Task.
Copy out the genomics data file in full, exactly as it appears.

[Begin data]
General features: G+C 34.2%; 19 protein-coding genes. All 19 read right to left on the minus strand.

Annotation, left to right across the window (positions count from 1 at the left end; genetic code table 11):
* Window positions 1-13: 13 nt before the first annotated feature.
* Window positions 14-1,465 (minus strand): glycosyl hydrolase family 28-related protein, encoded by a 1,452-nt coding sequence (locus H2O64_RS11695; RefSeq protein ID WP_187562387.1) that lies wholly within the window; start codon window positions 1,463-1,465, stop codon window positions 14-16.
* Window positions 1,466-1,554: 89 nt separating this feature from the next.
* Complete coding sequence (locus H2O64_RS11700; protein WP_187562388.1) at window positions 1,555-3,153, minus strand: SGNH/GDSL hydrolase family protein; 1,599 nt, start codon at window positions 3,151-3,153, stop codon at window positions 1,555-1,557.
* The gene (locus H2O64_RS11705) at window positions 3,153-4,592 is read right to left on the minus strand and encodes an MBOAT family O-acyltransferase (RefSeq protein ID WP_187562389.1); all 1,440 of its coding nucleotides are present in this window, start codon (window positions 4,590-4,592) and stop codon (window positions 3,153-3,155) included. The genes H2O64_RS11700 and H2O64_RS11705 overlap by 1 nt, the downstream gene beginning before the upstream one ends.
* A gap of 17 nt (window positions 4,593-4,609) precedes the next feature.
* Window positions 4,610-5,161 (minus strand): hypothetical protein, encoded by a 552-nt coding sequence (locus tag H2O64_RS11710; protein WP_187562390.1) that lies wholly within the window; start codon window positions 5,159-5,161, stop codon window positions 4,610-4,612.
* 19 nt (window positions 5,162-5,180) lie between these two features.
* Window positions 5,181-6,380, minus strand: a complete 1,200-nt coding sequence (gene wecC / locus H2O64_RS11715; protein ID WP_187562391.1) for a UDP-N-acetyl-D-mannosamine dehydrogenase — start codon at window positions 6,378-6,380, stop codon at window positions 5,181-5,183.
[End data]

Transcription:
General features: G+C 34.2%; 19 protein-coding genes. All 19 read right to left on the minus strand.

Annotation, left to right across the window (positions count from 1 at the left end; genetic code table 11):
* Window positions 1-13: 13 nt before the first annotated feature.
* Window positions 14-1,465 (minus strand): glycosyl hydrolase family 28-related protein, encoded by a 1,452-nt coding sequence (locus H2O64_RS11695; RefSeq protein ID WP_187562387.1) that lies wholly within the window; start codon window positions 1,463-1,465, stop codon window positions 14-16.
* Window positions 1,466-1,554: 89 nt separating this feature from the next.
* Complete coding sequence (locus H2O64_RS11700; protein WP_187562388.1) at window positions 1,555-3,153, minus strand: SGNH/GDSL hydrolase family protein; 1,599 nt, start codon at window positions 3,151-3,153, stop codon at window positions 1,555-1,557.
* The gene (locus H2O64_RS11705) at window positions 3,153-4,592 is read right to left on the minus strand and encodes an MBOAT family O-acyltransferase (RefSeq protein ID WP_187562389.1); all 1,440 of its coding nucleotides are present in this window, start codon (window positions 4,590-4,592) and stop codon (window positions 3,153-3,155) included. The genes H2O64_RS11700 and H2O64_RS11705 overlap by 1 nt, the downstream gene beginning before the upstream one ends.
* A gap of 17 nt (window positions 4,593-4,609) precedes the next feature.
* Window positions 4,610-5,161 (minus strand): hypothetical protein, encoded by a 552-nt coding sequence (locus tag H2O64_RS11710; protein WP_187562390.1) that lies wholly within the window; start codon window positions 5,159-5,161, stop codon window positions 4,610-4,612.
* 19 nt (window positions 5,162-5,180) lie between these two features.
* Window positions 5,181-6,380, minus strand: a complete 1,200-nt coding sequence (gene wecC / locus H2O64_RS11715; protein ID WP_187562391.1) for a UDP-N-acetyl-D-mannosamine dehydrogenase — start codon at window positions 6,378-6,380, stop codon at window positions 5,181-5,183.